Amidst this backdrop, these firms stand to benefit from reducing their reputational risk and working together on a shared commitment to release contract information in the public domain. For this to work, companies and purchasers should agree on what standard information should be released and what should be commonly accepted as commercially sensitive in line with public interest, as detailed by a previous CGD working group. These standards would also place the onus on purchasers to provide justification in cases when details are not released. To this end, how might institutions such as the World Bank, alongside other partners, serve as a global honest broker and help convene buyers and sellers to develop transparency standards?
5. Now is the time for a global commitment to share vaccine procurement information.
Transparency in procurement contracts is crucial to the global COVID-19 response and to improving health and pandemic-related procurement in the future. The Open Contracting Partnership’s data standard (OCDS for short) is one promising way for users to share, analyze, and compare information, with such comparisons helping to drive home the efficiency and outcome benefits accrued by countries with more open approaches.
These efforts should be parallel to broader data sharing that encompasses pathogens, tests, treatments, and clinical trials, packaged as an information repository that serves as a key part of the global system to prevent and respond to future pandemics. In the long-run, governments and multilateral buyers must rethink emergency purchasing procedures in the face of challenging—but predictable—outbreak situations, striving for transparency and integrity even in emergencies. How might multilateral and regional entities, such as the World Bank, COVAX, CEPI, and Africa CDC, work alongside governments to align on and implement open data sharing and contracting?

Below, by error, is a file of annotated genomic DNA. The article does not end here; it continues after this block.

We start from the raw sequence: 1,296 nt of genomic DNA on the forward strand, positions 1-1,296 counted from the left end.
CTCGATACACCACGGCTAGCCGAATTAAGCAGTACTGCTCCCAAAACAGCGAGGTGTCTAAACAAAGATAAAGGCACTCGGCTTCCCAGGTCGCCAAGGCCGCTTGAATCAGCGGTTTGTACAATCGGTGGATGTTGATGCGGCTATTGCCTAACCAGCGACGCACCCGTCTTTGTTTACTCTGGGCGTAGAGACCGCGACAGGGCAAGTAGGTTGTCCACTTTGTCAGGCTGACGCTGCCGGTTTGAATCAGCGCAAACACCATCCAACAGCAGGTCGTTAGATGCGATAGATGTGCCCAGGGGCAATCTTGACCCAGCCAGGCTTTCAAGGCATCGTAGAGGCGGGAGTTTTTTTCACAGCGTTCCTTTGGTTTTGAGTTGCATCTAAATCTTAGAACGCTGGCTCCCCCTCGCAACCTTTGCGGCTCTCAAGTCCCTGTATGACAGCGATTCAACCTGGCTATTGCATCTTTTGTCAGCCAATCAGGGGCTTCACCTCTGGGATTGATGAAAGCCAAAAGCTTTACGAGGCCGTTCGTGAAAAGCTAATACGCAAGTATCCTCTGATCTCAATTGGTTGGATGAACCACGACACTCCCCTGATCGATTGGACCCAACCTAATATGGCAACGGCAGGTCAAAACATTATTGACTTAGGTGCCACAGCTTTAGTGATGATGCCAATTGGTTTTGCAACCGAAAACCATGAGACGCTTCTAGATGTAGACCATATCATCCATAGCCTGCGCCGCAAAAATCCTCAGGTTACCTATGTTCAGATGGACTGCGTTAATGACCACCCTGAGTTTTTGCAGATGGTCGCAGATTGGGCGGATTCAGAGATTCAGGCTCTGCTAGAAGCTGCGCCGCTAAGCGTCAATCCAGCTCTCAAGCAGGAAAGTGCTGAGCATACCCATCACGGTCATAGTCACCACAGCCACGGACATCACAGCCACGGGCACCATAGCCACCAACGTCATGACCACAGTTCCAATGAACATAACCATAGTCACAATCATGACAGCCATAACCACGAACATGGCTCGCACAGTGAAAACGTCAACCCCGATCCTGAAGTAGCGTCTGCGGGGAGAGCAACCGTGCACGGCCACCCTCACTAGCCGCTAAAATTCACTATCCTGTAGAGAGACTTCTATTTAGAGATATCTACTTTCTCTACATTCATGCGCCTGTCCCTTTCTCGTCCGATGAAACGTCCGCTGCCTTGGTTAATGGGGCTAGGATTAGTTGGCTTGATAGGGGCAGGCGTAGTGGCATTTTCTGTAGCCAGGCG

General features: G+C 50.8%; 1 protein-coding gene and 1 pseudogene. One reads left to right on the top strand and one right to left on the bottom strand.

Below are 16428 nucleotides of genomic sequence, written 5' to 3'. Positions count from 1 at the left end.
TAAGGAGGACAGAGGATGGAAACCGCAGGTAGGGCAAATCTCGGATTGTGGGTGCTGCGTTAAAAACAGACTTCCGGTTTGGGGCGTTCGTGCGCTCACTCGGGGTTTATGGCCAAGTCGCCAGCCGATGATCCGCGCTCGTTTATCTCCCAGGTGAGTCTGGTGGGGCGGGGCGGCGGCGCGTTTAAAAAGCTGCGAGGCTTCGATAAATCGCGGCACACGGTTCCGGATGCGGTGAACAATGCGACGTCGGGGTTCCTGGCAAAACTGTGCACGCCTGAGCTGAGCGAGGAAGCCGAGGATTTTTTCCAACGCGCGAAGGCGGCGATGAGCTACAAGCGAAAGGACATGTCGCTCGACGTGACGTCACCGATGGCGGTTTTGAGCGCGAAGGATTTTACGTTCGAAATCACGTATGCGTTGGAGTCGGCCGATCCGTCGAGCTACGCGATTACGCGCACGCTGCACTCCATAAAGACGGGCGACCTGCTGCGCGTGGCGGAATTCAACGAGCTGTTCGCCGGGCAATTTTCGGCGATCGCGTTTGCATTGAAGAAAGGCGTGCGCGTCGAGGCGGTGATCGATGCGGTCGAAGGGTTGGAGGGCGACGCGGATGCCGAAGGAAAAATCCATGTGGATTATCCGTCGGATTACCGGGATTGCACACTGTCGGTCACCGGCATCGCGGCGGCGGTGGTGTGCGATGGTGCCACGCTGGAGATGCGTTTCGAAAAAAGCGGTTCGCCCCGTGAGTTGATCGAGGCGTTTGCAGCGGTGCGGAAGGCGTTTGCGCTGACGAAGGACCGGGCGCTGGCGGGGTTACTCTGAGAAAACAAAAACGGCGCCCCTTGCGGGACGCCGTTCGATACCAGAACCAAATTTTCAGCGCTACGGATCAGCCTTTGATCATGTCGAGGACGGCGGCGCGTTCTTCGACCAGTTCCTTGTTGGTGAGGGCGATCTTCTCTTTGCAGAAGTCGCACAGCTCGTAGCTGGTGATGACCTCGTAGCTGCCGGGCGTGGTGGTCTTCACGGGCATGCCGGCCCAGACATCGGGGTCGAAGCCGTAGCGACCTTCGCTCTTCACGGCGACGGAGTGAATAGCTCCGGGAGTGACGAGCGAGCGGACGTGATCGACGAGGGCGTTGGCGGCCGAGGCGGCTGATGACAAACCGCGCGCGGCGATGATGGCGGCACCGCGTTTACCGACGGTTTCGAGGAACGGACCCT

We hope you’ll join us on Wednesday, June 16 at 9:00am ET to discuss these ideas and related topics. Ahead of and during the event, please share your reactions and questions in the comments section below, on Twitter @CGDev #CGDtalks, or via email at email@example.com. We look forward to your thoughts and to continuing the important conversation.
CGD blog posts reflect the views of the authors, drawing on prior research and experience in their areas of expertise. CGD is a nonpartisan, independent organization and does not take institutional positions.